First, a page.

- It’s optimal to use organically sourced ingredients and high-quality essential oils to avoid adverse reactions. They should be used in moderation as well.
- Stir well until you achieve trace, which is when the oils and water are emulsified, and the consistency is thick like a pudding.
Step 3: Molding and Setting
- Once everything is mixed together, pour it into your molds of any shape or size you like.
- Use plastic wrap or wax paper around each mold until all of the soap has been poured into each mold.
- Let this sit overnight before flipping over onto a cutting board or some other flat surface where they can sit overnight until they harden up completely.
- After at least two nights of letting your handmade cold process soap solidify, you can cut it into bars.
- Leave the bars to cure in a well-ventilated space for at least four weeks. Afterwards, you’re all set to go.
- Note: The resulting soap should be able to take a bit more of a beating than liquid hand soap, but it’s not as tough as bar soaps that have been cured for months or years.
Considerations for Making Saponified Soap
The first consideration is the cost factor of ingredients. The more exotic the oils, butters, and herbs you use, the higher your costs will be. If you want to make an all-natural, organic bar of soap, you will have to pay more for your ingredients.
Let’s not forget the equipment you’ll need, but since they’re a one-time purchase, you can save more in the long run, especially if you can repurpose unused equipment.
Frequently Asked Questions
1. Cold Process Soap vs Hot Process Soap
- Hot process soap is another handmade soap that does not require any waiting time between mixing the ingredients and pouring them into molds.
- Hot process soaps are usually quicker to make than cold process soaps but also don’t have as much flexibility regarding ingredients (e.g., you can’t add extra oils or butters).
- Hot process soaps do not produce as hard or long-lasting bars. However, they can be used in place of a cold process when making certain recipes like swirls or embeds.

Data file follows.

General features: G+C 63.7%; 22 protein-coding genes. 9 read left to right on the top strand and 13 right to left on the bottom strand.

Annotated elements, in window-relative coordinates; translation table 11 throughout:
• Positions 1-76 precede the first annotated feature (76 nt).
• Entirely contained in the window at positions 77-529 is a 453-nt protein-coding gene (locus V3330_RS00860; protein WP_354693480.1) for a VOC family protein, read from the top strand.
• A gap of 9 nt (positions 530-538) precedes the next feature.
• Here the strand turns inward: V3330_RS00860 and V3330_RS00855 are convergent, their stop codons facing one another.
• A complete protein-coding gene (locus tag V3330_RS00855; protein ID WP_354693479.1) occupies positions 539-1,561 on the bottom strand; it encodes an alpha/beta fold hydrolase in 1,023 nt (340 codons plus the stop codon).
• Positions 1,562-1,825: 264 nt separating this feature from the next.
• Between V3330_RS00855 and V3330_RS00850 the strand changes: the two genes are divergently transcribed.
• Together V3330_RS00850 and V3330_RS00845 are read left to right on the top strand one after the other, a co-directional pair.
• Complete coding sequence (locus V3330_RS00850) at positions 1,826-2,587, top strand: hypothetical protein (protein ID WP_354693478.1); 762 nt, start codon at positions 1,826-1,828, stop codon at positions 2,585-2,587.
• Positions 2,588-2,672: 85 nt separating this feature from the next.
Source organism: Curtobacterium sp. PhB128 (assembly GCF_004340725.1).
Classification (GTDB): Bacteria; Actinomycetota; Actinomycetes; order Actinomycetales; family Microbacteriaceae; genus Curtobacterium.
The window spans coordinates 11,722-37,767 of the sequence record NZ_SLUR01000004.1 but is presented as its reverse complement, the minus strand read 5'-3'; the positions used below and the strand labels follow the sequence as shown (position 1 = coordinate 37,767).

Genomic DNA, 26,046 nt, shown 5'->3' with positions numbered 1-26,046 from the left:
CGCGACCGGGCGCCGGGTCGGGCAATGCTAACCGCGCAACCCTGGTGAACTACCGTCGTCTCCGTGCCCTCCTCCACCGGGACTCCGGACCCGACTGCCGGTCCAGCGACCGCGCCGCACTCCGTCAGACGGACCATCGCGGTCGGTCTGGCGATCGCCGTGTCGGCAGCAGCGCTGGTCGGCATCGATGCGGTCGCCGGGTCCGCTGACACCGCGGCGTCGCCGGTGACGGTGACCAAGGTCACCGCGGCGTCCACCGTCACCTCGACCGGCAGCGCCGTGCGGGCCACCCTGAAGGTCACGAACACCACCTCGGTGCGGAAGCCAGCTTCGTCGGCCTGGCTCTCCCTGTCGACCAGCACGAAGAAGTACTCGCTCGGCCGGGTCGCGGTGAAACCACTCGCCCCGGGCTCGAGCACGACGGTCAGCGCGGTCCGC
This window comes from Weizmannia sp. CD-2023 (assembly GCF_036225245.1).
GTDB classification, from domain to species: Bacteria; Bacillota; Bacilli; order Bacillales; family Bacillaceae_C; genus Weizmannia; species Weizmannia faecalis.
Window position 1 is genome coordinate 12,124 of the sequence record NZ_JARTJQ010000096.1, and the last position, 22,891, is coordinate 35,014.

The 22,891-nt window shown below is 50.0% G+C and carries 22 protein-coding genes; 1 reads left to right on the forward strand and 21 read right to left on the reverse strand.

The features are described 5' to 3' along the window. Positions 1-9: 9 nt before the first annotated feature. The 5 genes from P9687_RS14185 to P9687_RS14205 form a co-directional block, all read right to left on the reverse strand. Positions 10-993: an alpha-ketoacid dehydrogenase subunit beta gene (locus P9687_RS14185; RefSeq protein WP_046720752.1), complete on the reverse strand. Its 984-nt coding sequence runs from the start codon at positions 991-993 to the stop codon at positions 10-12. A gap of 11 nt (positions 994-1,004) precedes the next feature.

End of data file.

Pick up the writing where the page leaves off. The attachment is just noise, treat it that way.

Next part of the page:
2. Cold Process Soap vs Melt-and-Pour Soap
- Melt-and-pour bases are premade soap bases that can be melted down and molded into any shape you want.
- But this process doesn’t let you control the ingredients that go into your soap, and they often contain synthetic foaming agents, parabens, and other unnatural ingredients.
- The cold process method offers a beautiful array of natural ingredients that can add color, scent, exfoliation, and more to your soap base.
3. Cold Process Soap vs Milled Soap
- Milled soap takes cold processed soap a step further by milling the leftover bits of excess oils into tiny flakes (or powder).
- These flakes are then added back into your batch of CP soap to give it extra nourishing properties.
- The resulting bars are harder, often containing no glycerin, and they will break into smaller pieces if dropped on the floor. The hardness also means they can be used as body scrubs or exfoliants.
Now that you’re all caught up with what is cold process soap about, you see why more people are starting to realize that the cold process is the way to go.
It allows you to customize your soap in a way that ranges from simple aesthetic choices like color and fragrance all the way to adjusting the ingredients going into your soap depending on your skin type and overall health.
There are plenty of recipes and tutorials online for you to check out, so you can customize your own batch of soap for a special occasion, too.